My Stroke. My Story.
Part 1 — By Chris Martin
For years, I have promoted and practiced Brazilian Jiu Jitsu, the beautiful art/sport that I treasure.
In August of 2017 all of my most deeply held beliefs about the sporting discipline and art form I love were called into question. It was during that hot summer month that I was paralyzed and left unable to speak after a Jiu Jitsu choke.
This life-changing event completely changed the way that I look at training and everything I had professionally in my life up until this point.
While I still believe what I teach to my students, young and old, that jiu jitsu promotes longevity and all-around more balanced and focused approach to life, I also believe that is now my duty to speak an additional truth to these same students: that there are also inherent risks associated with the practice of jiu jitsu that are just now beginning to surface. These risks relate to the danger associated with neck manipulation. All students, coaches, and parents like myself (I have two daughters practicing the art) need to all be aware of these potential hazards immediately.
I deeply believe that this is how the grandmasters of our sport/art would have wanted it.
In June of 2017 a study was released intended to shed light on the risk of practicing jiu jitsu as it relates to neck manipulation in the sport.
Ironically, it was only a few months after this study was released that I suffered my accident, which I described in a November article in the Milwaukee Journal Sentinel: “What happened to me was super rare. I didn’t know, but I had a tear in one of my arteries, and I had a blood clot. During practice I was put in a choke that, combined with the other issues, gave me a stroke. I was instantly paralyzed. I couldn’t talk. I couldn’t even remember my kids’ names.”
Although I made a full recovery, due in no small part to the inner and outer strength I developed as a jiu jitsu practitioner, I am living proof that the study is accurate, and according to some reddit threads some medical doctors are beginning to warn us of the dangers associated with the neck.
Ironically, since my accident I also have had a few practitioners who had similar accidents reach out to me — providing further proof that these types of accidents might be more common than any of us think.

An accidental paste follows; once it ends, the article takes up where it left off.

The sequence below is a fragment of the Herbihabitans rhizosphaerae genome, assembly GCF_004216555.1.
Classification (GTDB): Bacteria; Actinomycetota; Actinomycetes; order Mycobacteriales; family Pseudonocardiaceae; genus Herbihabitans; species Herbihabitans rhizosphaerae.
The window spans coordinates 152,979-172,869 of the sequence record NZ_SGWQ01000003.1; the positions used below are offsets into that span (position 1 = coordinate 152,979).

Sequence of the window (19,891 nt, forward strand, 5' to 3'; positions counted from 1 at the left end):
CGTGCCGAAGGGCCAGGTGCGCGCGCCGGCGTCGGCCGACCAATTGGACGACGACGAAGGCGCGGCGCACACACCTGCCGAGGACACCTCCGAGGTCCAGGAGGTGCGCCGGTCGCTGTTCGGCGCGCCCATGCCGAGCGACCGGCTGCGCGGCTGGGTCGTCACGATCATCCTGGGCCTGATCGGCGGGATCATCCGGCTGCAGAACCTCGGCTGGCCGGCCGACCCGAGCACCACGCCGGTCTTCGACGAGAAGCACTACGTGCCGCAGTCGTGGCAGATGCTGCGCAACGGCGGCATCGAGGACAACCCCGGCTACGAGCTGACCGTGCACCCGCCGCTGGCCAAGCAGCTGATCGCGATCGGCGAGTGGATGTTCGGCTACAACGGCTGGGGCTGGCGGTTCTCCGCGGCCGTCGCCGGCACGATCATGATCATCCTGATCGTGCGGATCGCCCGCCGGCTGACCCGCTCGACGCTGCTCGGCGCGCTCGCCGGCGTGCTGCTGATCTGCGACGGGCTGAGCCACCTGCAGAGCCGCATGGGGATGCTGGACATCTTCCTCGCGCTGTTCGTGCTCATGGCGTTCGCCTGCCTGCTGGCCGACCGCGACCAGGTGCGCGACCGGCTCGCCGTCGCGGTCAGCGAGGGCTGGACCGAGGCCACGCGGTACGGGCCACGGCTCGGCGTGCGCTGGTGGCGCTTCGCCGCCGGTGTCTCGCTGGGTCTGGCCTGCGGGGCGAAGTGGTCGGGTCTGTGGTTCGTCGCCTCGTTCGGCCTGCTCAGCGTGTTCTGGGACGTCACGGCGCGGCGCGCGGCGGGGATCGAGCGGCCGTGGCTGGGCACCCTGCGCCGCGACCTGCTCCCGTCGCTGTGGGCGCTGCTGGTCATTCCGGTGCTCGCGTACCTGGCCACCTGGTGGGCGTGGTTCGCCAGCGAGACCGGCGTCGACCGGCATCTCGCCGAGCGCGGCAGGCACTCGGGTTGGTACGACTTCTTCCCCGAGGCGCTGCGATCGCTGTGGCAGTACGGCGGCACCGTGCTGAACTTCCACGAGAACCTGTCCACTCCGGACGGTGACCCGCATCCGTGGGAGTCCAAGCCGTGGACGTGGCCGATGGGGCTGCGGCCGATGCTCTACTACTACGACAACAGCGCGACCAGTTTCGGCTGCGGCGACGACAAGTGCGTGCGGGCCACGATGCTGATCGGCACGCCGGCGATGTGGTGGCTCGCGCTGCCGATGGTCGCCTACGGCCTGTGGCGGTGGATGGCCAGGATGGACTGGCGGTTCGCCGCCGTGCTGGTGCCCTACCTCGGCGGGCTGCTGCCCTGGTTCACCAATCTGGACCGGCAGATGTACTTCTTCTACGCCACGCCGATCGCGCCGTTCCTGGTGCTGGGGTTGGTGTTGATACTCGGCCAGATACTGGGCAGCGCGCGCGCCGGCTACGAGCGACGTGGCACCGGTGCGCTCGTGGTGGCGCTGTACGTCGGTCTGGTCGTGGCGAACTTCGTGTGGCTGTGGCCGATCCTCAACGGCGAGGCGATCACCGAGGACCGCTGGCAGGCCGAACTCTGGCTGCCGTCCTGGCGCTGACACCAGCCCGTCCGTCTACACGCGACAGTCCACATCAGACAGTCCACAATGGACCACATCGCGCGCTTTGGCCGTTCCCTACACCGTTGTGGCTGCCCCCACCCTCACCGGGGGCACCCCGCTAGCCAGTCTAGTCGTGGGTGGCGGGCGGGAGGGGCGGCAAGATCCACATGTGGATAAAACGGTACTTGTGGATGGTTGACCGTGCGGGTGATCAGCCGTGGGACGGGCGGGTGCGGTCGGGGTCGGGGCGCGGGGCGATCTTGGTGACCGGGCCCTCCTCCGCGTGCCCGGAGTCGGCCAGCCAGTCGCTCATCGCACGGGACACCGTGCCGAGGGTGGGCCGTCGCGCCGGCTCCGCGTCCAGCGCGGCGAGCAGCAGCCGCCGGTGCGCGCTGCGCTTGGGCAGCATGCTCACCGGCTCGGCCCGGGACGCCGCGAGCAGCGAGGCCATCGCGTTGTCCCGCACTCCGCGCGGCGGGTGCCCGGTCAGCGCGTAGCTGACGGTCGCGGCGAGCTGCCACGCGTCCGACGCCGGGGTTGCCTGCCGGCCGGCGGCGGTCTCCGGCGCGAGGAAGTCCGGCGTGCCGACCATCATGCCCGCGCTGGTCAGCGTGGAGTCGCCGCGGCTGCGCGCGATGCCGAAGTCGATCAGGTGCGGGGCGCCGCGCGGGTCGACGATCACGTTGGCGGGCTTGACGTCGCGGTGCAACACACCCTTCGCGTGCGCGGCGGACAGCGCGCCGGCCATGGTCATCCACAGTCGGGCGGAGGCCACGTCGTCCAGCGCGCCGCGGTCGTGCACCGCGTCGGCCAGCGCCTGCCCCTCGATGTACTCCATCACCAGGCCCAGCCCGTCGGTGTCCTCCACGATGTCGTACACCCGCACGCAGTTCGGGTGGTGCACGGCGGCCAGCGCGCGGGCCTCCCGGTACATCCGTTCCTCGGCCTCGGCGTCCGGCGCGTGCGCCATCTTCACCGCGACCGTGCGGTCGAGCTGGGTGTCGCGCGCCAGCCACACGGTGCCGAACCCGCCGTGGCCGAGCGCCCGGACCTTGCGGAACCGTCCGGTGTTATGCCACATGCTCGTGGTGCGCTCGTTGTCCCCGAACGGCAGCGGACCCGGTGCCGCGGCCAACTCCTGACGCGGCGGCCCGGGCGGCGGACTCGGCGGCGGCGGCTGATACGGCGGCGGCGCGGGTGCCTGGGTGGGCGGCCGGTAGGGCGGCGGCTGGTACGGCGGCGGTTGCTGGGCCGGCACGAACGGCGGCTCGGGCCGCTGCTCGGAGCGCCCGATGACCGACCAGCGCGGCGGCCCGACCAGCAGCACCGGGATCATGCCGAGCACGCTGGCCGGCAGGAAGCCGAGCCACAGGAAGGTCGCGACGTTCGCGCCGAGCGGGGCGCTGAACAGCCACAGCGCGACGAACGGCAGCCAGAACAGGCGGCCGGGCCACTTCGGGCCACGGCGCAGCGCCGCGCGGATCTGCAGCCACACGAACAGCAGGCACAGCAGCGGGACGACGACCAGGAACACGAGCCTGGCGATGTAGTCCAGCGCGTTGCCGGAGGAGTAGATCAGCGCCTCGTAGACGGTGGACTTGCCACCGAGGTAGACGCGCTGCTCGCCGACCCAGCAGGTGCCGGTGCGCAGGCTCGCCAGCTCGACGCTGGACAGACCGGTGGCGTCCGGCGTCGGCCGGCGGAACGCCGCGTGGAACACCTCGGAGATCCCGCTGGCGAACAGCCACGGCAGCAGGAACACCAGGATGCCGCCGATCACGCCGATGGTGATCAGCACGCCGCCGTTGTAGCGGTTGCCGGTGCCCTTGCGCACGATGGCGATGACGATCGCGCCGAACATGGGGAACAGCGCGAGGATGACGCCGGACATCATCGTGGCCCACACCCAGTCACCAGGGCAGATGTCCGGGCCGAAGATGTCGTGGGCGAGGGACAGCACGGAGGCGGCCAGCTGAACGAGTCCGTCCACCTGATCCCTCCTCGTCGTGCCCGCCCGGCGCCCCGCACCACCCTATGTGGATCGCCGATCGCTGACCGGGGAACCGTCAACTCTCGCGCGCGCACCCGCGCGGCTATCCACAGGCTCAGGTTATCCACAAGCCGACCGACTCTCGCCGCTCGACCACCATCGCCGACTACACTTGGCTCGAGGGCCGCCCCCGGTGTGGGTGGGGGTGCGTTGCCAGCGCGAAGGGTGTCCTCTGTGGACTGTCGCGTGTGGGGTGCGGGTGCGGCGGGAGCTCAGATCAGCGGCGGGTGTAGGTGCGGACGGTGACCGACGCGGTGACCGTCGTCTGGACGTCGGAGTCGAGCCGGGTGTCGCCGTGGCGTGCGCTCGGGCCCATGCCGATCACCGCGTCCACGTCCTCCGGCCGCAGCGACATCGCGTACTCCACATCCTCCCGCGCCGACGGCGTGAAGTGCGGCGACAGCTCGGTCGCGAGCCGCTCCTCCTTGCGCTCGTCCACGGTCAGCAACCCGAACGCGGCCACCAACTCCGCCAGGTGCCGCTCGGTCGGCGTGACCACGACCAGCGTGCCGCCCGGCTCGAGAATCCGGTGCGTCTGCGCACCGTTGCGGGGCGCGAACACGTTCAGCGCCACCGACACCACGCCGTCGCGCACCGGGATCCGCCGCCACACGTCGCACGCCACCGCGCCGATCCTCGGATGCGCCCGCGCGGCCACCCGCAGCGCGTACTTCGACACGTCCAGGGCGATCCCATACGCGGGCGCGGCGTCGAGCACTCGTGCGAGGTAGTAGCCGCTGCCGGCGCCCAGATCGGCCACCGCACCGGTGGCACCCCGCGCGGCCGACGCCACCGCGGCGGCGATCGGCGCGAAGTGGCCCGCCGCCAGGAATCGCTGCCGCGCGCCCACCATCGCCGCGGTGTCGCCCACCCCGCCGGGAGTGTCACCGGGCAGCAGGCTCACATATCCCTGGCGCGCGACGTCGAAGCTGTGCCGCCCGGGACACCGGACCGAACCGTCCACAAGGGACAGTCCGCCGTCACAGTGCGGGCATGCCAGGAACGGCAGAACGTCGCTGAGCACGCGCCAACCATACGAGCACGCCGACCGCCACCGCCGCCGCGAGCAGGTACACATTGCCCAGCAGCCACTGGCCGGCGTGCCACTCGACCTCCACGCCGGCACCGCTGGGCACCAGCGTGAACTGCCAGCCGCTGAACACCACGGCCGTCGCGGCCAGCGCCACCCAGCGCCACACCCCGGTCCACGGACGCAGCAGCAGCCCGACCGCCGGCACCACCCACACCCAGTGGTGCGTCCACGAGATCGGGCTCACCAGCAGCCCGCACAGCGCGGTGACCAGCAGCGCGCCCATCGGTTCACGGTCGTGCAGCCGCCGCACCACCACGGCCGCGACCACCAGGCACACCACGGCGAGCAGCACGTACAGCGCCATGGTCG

For all these reasons, and the incredibly difficult struggles I experienced (and continue to live with every day) I believe it is important to bring stroke awareness — specifically strokes resulting from dissection — out into the open so that we can prevent others from having the same type of accidents in the future.
To help communicate the importance of this cause, and how it touches our lives, I will be interviewing individuals such as “Ray” a software engineer and triathlete who suffered a large artery brain stroke after BJJ sparring. In this fascinating, illuminating interview, Ray describes his accident, talks about how it has affected his life (for better or worse), discusses BJJ, and speaks to what other practitioners need to be aware of to mitigate similar accidents through education and improved supervision to the root cause.
Meet Ray —
Ray is software engineering manager and has a PhD in computer science. He is crazy about the Go programming language and writes experimental programs to analyze English text. For the past 35 years, Ray has worked out almost every day — and it shows. He completed an Ironman Triathlon with his girlfriend, and placed second in a Las Vegas bodybuilding contest.
Then something terrifying happened. August 15, 2017, Ray had a large artery brain stroke after sparring in BJJ.
It happened just four days after I had my stroke and came under similar circumstances: too much pressure on one side of the neck for too long.
Ray didn’t have my extensive background in jiu jitsu — as a white belt with three weeks of experience, he was sparring with two overly exuberant blue belts. One of his opponents placed too much pressure on one side of his neck for too long and caused a pinch in his carotid artery. The kink, technically an artery dissection, formed a blood clot that blocked the blood into this brain enough to cause brain damage.
In the months that followed, while putting his life back together again, Ray searched the web for people who had suffered a stroke as a result of a BJJ choke, and that is where he found my story.
You can hear Ray’s incredible story for yourself, and learn more about how he made his miraculous recovery in the video below:
Although Ray would tell you differently, he is a truly exceptional individual. One who defied the odds and never allowed his circumstances keep him down — or prevent him from winning a battle in which the odds were against him.
Indeed, many may say that Ray and myself are “warriors” — able to turn the tables on our strokes because of our toughness. And while our years of physical conditioning did play a role in our recovery, the fact is that in many ways we were just lucky.
Right now, there are individuals participating in jiu jitsu who may not be so lucky. They may be held in a choke too long — and not be able to recovery fully like we did. Never again being able to hold their children or participating in the activities they love.
It is for this reason that I will continue to use this space to promote awareness of the dangers of BJJ chokes — and their potential for producing serious stroke, and stroke-like conditions.
And if you have experienced a stroke related to combat sports activity, I urge you to reach out me (email below). Your story is worth telling no matter what your experience level may be — and I want you to know that you are not alone.
Together, we can all make a difference in the lives of our brothers and sister who see the beauty of jiu jitsu as an art form — and not a danger.
Thank You —